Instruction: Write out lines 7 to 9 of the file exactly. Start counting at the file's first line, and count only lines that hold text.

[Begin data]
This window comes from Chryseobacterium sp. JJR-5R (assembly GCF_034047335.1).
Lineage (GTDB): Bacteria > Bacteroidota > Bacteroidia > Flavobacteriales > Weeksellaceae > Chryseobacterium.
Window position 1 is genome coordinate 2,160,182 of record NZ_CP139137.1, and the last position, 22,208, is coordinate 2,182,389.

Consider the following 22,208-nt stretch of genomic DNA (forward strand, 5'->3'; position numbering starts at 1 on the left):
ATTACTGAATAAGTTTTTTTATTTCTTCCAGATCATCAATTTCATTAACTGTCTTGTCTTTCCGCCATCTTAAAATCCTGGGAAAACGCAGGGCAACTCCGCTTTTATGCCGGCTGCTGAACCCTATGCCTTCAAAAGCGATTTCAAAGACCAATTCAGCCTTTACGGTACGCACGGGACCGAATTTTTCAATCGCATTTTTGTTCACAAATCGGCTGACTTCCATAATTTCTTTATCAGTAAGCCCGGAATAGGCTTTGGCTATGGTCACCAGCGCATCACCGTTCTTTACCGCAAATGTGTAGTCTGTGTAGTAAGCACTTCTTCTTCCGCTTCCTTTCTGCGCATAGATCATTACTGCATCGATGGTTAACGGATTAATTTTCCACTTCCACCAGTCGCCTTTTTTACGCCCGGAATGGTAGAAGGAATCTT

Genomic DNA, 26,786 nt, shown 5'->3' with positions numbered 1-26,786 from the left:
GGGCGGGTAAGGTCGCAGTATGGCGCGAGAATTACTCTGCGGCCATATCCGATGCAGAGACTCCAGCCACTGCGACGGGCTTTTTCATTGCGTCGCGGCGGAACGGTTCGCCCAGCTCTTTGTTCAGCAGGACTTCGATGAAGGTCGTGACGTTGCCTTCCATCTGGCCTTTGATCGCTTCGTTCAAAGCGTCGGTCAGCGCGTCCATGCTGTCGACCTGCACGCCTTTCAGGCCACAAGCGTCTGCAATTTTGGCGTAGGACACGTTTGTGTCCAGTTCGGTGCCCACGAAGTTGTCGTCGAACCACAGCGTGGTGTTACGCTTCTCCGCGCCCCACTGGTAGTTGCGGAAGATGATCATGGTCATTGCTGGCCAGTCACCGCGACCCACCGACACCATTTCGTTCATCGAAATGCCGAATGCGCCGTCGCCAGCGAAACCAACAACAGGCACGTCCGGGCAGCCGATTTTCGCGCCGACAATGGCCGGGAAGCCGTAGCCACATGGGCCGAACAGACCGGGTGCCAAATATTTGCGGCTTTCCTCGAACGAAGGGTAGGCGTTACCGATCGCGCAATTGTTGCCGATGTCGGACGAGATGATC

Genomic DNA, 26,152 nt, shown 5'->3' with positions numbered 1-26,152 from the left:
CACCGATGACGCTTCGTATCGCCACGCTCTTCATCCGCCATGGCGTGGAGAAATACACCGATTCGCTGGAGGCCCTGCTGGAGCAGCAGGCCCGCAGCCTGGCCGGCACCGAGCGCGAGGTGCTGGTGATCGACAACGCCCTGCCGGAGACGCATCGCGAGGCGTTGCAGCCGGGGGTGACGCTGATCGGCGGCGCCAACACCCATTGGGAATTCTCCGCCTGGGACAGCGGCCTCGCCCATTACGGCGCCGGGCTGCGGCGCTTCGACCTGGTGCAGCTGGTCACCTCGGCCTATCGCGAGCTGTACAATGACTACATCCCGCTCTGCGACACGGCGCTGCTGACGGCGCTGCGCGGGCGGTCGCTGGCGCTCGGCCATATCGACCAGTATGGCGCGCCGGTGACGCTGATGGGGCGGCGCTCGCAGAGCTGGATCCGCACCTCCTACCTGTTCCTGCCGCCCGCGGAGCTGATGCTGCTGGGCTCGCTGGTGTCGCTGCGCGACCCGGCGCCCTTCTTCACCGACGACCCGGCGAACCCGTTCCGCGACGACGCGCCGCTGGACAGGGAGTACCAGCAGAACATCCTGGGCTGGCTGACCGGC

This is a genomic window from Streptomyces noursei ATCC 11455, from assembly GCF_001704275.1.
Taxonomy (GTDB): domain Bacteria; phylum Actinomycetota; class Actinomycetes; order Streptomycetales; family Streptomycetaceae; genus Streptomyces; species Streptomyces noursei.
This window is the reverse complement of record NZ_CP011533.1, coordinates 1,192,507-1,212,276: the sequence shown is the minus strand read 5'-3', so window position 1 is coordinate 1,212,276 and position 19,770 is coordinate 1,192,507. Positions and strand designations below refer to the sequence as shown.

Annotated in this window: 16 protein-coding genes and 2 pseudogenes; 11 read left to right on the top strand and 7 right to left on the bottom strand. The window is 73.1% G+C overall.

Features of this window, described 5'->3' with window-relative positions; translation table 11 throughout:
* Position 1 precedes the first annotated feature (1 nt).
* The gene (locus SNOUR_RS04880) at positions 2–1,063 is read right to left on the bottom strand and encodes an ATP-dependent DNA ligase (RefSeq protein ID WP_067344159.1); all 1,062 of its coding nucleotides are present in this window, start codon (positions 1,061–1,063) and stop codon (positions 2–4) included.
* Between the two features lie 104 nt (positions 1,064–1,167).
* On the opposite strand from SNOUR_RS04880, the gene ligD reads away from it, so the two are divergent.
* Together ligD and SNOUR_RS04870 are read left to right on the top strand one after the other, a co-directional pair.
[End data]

GGGCGGGTAAGGTCGCAGTATGGCGCGAGAATTACTCTGCGGCCATATCCGATGCAGAGACTCCAGCCACTGCGACGGGCTTTTTCATTGCGTCGCGGCGGAACGGTTCGCCCAGCTCTTTGTTCAGCAGGACTTCGATGAAGGTCGTGACGTTGCCTTCCATCTGGCCTTTGATCGCTTCGTTCAAAGCGTCGGTCAGCGCGTCCATGCTGTCGACCTGCACGCCTTTCAGGCCACAAGCGTCTGCAATTTTGGCGTAGGACACGTTTGTGTCCAGTTCGGTGCCCACGAAGTTGTCGTCGAACCACAGCGTGGTGTTACGCTTCTCCGCGCCCCACTGGTAGTTGCGGAAGATGATCATGGTCATTGCTGGCCAGTCACCGCGACCCACCGACACCATTTCGTTCATCGAAATGCCGAATGCGCCGTCGCCAGCGAAACCAACAACAGGCACGTCCGGGCAGCCGATTTTCGCGCCGACAATGGCCGGGAAGCCGTAGCCACATGGGCCGAACAGACCGGGTGCCAAATATTTGCGGCTTTCCTCGAACGAAGGGTAGGCGTTACCGATCGCGCAATTGTTGCCGATGTCGGACGAGATGATC

Genomic DNA, 26,152 nt, shown 5'->3' with positions numbered 1-26,152 from the left:
CACCGATGACGCTTCGTATCGCCACGCTCTTCATCCGCCATGGCGTGGAGAAATACACCGATTCGCTGGAGGCCCTGCTGGAGCAGCAGGCCCGCAGCCTGGCCGGCACCGAGCGCGAGGTGCTGGTGATCGACAACGCCCTGCCGGAGACGCATCGCGAGGCGTTGCAGCCGGGGGTGACGCTGATCGGCGGCGCCAACACCCATTGGGAATTCTCCGCCTGGGACAGCGGCCTCGCCCATTACGGCGCCGGGCTGCGGCGCTTCGACCTGGTGCAGCTGGTCACCTCGGCCTATCGCGAGCTGTACAATGACTACATCCCGCTCTGCGACACGGCGCTGCTGACGGCGCTGCGCGGGCGGTCGCTGGCGCTCGGCCATATCGACCAGTATGGCGCGCCGGTGACGCTGATGGGGCGGCGCTCGCAGAGCTGGATCCGCACCTCCTACCTGTTCCTGCCGCCCGCGGAGCTGATGCTGCTGGGCTCGCTGGTGTCGCTGCGCGACCCGGCGCCCTTCTTCACCGACGACCCGGCGAACCCGTTCCGCGACGACGCGCCGCTGGACAGGGAGTACCAGCAGAACATCCTGGGCTGGCTGACCGGC